Sentiment and Free Advice, You May as Well Role a Dice 

As humans we are conditioned  to recognize adversity over opportunity. As the quote by John Burroughs goes:

“There is hardly a man on earth who will take advice, unless he is certain that it is positively bad”

When money is considered we have seen investments flow out of SA into offshore assets at a steady trend over the past few years, but is it a one way bet against SA?

We love to reinforce a negative view, and there is much of it around. Reflecting on the year just passed, we have had to deal with more depressing stories of state capture, looting of public funds, the demise of the SOEs, corporate failures, land redistribution, credit rating downgrades, and weak economic growth. And none of these items seem to be improving. Bad news sells, and it’s everywhere.

The bad news realists have the stage and set the mood. Particularly at this time of year, when the confluence of the Gregorian Calendar and annual holidays cause us to ‘take action’, ‘plan for the year’ and ‘evaluate our options’ as a way of gaining control over things (investments) which are difficult to control.

The economic forecasts are out, predicting worse to come. Investment Outlooks offered freely, with no accountability one, two or three years hence if they are wildly inaccurate. Market commentators make a living breeding the party line which may or may not have value, but headlines sell. The media loves to feast on bad news too, and all of this spills over into our day to day lives.

The chart below confirms the mood: business sentiment is at its lowest point since we have data (1985 – PW Botha was president).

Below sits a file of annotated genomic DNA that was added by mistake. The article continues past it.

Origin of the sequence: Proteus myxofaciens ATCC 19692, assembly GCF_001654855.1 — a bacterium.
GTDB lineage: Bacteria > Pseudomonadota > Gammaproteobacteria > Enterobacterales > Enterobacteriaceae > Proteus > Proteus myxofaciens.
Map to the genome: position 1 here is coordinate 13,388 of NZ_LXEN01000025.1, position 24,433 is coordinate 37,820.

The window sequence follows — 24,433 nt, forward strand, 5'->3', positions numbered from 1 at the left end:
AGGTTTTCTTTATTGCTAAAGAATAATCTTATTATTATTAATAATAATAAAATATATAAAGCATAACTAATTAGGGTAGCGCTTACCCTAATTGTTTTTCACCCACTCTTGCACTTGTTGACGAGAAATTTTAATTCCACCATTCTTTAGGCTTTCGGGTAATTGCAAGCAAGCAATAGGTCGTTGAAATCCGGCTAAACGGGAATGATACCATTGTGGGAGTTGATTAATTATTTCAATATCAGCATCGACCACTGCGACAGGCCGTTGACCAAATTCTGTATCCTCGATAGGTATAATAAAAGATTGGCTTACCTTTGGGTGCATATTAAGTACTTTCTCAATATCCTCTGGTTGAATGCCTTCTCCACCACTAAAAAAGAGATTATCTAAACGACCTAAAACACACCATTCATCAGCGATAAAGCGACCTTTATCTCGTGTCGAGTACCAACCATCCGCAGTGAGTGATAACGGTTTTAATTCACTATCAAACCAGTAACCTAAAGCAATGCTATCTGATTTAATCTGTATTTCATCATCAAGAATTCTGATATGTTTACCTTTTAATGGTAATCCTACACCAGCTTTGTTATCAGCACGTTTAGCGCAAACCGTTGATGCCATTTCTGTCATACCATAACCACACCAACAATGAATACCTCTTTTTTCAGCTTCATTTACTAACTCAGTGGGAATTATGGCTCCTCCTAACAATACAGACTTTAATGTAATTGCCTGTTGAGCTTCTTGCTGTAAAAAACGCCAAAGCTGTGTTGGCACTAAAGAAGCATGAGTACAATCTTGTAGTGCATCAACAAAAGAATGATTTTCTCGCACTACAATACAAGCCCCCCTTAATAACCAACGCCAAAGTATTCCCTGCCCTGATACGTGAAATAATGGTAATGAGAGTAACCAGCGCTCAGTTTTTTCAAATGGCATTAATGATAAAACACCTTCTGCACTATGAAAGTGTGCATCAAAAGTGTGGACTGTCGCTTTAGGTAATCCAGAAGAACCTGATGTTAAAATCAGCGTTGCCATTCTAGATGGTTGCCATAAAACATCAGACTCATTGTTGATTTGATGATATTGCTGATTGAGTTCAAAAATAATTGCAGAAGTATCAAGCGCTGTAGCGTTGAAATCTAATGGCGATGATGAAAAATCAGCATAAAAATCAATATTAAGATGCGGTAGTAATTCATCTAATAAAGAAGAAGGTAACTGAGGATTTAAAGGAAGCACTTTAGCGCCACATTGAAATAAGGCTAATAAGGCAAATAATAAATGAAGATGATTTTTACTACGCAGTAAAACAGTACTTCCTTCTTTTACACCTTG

The relationship, however between sentiment and investment returns is weak at best, and should most often be disregarded. This is hard to digest, as bad news can feel so real. No matter how convincing the bad news, most often you should do the opposite with your money.

Bad news creates opportunity!!

While it is difficult to demonstrate a link between sentiment and future returns, there is a strong link between valuation levels and future returns. Therefore, choose your source of advice wisely!

At the start of 2019, Coronation made mention that “After being very negative about the South African equity market for most of the last five years, we are now much more optimistic about future returns: We have taken advantage of depressed sentiment to significantly increase the quality of our equity portfolio.” Their Coronation SA Equity Fund is up almost 10% so far this year, they took advantage of depressed sentiment to help generate this return. If anything, that makes sentiment a contra-indicator!

To briefly consider the standard trade right now, with assets flowing from SA to offshore: It’s a case of buyer beware. with confidence at very high levels across markets like the US, many sectors of the share market are also trading at high valuations.